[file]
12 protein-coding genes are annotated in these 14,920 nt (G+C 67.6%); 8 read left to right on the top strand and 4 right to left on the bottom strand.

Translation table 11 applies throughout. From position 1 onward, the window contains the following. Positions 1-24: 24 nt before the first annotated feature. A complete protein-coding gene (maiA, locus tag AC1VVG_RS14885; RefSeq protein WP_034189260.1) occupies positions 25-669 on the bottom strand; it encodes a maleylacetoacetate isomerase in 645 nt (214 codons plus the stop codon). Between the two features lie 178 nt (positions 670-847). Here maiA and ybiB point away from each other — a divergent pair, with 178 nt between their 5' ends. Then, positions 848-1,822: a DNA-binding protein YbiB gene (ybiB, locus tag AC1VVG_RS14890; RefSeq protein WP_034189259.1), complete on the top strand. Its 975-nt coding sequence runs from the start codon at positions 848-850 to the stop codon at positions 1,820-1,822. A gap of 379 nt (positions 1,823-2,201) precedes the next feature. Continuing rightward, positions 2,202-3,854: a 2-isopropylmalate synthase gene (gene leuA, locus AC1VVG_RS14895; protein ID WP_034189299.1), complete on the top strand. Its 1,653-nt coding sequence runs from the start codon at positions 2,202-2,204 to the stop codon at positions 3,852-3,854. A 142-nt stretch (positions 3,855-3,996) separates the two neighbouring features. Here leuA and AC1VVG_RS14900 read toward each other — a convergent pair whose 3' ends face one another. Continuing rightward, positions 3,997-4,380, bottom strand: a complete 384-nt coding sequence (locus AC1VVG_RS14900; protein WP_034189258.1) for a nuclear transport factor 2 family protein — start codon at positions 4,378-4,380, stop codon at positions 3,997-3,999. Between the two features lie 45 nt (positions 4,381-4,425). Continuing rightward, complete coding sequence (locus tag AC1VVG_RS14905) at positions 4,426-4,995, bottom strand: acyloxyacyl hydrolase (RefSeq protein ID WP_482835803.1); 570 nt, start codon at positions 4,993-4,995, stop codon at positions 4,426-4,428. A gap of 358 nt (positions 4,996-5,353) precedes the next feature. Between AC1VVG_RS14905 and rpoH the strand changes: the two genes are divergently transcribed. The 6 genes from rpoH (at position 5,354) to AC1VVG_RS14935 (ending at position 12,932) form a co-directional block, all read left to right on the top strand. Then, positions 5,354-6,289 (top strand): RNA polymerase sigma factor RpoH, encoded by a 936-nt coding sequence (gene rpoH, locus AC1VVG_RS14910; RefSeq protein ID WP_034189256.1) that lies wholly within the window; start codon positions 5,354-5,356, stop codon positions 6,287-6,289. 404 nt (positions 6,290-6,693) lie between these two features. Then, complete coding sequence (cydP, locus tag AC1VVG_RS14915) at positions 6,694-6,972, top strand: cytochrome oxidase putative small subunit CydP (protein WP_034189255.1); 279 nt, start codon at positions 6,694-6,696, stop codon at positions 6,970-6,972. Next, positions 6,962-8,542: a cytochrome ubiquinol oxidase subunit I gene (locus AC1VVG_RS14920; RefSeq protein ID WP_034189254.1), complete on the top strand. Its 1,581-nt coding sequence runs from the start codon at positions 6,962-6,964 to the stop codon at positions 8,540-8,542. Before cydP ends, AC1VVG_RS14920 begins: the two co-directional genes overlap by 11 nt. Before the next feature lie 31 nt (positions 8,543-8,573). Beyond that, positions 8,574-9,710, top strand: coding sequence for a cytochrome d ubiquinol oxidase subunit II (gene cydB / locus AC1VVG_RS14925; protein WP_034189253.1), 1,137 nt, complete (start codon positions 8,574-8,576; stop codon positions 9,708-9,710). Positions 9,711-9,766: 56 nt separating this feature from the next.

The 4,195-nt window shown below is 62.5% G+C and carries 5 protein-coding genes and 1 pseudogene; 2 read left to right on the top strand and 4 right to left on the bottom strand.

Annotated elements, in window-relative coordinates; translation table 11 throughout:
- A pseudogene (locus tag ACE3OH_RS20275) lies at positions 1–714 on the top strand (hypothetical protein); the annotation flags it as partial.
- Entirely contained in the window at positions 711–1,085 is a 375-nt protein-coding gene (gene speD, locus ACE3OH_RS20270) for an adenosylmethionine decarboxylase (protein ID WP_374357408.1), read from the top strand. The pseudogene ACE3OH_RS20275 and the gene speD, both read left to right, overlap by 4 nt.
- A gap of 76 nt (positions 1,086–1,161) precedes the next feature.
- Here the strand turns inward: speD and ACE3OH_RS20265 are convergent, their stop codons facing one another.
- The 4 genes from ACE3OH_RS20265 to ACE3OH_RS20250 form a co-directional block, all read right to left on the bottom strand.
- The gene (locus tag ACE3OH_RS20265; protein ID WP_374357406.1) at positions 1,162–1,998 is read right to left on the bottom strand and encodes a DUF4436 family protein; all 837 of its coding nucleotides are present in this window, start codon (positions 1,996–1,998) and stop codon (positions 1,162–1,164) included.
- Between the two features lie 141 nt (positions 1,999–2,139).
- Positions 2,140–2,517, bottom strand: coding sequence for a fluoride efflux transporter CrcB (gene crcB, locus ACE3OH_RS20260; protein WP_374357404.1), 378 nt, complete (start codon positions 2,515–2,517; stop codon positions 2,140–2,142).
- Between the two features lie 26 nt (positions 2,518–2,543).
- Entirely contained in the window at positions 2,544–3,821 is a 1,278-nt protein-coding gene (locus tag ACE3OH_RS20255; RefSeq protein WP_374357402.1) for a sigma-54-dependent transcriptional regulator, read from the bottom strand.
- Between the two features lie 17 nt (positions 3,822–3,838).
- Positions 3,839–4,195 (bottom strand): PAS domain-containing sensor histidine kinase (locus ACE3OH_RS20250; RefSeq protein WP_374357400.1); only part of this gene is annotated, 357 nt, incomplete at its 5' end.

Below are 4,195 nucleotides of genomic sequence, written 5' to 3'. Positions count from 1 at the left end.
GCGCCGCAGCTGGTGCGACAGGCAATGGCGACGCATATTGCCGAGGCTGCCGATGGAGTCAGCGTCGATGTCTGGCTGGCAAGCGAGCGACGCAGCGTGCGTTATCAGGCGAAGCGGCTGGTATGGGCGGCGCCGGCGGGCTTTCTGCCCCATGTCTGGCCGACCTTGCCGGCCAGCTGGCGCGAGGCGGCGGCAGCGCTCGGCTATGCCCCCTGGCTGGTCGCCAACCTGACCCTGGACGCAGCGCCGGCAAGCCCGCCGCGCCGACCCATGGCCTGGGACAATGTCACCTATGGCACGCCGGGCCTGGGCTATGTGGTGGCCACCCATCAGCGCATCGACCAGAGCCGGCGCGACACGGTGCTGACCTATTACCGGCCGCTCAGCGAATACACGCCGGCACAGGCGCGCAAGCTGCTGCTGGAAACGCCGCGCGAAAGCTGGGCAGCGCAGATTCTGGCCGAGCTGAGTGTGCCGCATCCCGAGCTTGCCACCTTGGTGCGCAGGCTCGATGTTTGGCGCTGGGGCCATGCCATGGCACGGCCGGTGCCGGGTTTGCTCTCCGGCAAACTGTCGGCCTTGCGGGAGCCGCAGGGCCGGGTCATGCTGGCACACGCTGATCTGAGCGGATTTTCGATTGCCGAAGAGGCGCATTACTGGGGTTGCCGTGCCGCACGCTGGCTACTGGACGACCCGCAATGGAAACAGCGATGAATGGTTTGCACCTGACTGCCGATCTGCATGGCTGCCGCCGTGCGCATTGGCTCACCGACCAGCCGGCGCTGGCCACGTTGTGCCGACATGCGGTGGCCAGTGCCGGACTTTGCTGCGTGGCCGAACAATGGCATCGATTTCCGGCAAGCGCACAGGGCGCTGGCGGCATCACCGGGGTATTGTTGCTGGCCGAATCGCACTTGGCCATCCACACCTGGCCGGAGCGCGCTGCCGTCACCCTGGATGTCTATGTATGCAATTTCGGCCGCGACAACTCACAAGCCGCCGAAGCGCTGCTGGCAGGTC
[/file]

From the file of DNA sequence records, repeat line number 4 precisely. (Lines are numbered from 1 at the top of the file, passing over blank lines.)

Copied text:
Annotated elements, in window-relative coordinates; translation table 11 throughout: